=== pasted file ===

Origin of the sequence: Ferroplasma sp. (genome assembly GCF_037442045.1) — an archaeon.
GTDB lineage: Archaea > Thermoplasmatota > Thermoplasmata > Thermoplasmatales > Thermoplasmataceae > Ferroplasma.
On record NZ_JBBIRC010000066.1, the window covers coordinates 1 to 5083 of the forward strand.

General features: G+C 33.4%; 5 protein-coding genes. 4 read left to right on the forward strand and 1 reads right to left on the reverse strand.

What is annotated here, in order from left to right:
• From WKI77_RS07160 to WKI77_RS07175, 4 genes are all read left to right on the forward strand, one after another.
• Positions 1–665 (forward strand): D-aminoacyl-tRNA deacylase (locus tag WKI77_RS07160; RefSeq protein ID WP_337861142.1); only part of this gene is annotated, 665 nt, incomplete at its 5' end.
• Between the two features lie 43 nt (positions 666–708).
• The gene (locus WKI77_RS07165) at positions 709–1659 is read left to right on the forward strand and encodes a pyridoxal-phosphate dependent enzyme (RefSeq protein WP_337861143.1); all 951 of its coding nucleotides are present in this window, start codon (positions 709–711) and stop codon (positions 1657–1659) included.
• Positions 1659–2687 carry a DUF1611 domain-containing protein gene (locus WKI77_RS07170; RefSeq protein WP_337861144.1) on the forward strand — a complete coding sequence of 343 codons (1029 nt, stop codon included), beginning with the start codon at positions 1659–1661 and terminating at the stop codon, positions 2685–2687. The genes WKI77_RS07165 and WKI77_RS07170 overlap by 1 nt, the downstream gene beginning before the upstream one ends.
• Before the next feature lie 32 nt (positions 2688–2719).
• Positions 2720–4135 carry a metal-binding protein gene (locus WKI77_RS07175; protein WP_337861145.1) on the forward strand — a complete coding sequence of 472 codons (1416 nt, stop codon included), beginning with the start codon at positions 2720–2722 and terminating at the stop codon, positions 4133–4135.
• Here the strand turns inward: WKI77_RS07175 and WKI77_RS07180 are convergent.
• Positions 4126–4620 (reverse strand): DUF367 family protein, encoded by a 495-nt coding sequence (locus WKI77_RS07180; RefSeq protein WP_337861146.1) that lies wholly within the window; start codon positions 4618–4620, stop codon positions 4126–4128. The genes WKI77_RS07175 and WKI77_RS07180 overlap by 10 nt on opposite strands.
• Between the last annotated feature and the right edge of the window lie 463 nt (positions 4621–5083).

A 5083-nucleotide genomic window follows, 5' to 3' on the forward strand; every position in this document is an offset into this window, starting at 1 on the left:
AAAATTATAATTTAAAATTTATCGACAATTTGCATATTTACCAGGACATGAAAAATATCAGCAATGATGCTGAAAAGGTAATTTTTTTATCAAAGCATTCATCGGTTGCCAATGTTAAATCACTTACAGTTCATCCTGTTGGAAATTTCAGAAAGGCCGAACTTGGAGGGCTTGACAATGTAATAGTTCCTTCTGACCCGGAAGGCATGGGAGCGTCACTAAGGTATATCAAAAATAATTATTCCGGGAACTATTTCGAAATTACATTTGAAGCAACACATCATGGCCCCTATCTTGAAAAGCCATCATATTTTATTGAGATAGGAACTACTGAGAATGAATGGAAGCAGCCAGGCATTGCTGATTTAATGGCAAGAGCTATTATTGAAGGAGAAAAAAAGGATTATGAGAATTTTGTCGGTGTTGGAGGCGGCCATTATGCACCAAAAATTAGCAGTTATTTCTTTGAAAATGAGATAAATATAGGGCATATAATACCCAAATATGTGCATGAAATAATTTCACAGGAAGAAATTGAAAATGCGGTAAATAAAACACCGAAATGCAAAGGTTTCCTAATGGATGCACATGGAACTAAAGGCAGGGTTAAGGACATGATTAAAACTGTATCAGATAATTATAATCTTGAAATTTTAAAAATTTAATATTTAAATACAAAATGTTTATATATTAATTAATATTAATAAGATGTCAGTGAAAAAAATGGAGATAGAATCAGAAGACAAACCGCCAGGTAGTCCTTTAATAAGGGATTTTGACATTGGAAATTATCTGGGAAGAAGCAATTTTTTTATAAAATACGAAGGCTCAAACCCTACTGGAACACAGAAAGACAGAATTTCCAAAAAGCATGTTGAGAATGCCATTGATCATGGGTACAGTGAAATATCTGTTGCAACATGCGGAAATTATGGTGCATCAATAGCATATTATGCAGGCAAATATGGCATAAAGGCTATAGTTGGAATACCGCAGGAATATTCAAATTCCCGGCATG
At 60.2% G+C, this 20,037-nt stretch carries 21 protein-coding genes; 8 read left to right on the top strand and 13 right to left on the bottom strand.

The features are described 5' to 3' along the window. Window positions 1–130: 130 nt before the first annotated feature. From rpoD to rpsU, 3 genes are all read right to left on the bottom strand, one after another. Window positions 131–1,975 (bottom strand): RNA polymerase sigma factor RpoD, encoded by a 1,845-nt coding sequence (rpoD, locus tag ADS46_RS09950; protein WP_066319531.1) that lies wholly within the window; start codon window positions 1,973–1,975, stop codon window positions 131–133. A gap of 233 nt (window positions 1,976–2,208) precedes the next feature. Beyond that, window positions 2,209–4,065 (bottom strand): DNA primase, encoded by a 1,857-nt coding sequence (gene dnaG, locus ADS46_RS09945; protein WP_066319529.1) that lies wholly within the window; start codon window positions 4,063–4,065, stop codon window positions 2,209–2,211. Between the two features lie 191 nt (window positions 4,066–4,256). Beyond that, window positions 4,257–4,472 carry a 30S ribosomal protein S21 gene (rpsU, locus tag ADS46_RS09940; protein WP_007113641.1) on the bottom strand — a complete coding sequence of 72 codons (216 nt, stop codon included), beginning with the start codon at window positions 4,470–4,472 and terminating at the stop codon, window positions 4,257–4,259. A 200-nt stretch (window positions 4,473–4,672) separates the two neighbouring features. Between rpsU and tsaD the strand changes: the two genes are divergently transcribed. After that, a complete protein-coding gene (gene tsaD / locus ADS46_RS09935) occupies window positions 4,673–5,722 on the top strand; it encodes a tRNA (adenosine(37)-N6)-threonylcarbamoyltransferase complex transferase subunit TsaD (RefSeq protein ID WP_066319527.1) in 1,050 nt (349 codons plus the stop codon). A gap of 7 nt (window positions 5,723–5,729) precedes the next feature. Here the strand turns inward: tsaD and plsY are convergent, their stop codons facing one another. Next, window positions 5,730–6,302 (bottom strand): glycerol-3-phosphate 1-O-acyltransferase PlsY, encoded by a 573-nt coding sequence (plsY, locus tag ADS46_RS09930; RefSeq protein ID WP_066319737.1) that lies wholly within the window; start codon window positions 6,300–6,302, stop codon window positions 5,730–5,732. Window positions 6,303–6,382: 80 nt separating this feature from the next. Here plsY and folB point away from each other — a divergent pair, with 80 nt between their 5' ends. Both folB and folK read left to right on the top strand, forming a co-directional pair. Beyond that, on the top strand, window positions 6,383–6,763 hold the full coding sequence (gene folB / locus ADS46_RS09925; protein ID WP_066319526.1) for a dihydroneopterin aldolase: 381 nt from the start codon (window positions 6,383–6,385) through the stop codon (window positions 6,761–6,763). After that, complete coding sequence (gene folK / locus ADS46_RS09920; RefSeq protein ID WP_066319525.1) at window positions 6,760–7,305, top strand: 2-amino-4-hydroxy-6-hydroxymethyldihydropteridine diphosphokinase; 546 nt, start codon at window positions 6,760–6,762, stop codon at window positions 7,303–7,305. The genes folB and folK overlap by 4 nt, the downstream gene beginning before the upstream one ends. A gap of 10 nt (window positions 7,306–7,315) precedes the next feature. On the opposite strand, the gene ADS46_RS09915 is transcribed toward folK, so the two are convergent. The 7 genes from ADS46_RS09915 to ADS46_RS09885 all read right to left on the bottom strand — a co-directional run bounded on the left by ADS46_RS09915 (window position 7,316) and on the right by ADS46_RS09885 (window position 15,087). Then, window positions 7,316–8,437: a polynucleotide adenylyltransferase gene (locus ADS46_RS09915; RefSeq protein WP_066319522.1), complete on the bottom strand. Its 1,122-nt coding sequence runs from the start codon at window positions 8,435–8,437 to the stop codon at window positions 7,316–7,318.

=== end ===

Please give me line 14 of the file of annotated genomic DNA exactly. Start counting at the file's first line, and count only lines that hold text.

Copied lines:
• Positions 4126–4620 (reverse strand): DUF367 family protein, encoded by a 495-nt coding sequence (locus WKI77_RS07180; RefSeq protein WP_337861146.1) that lies wholly within the window; start codon positions 4618–4620, stop codon positions 4126–4128. The genes WKI77_RS07175 and WKI77_RS07180 overlap by 10 nt on opposite strands.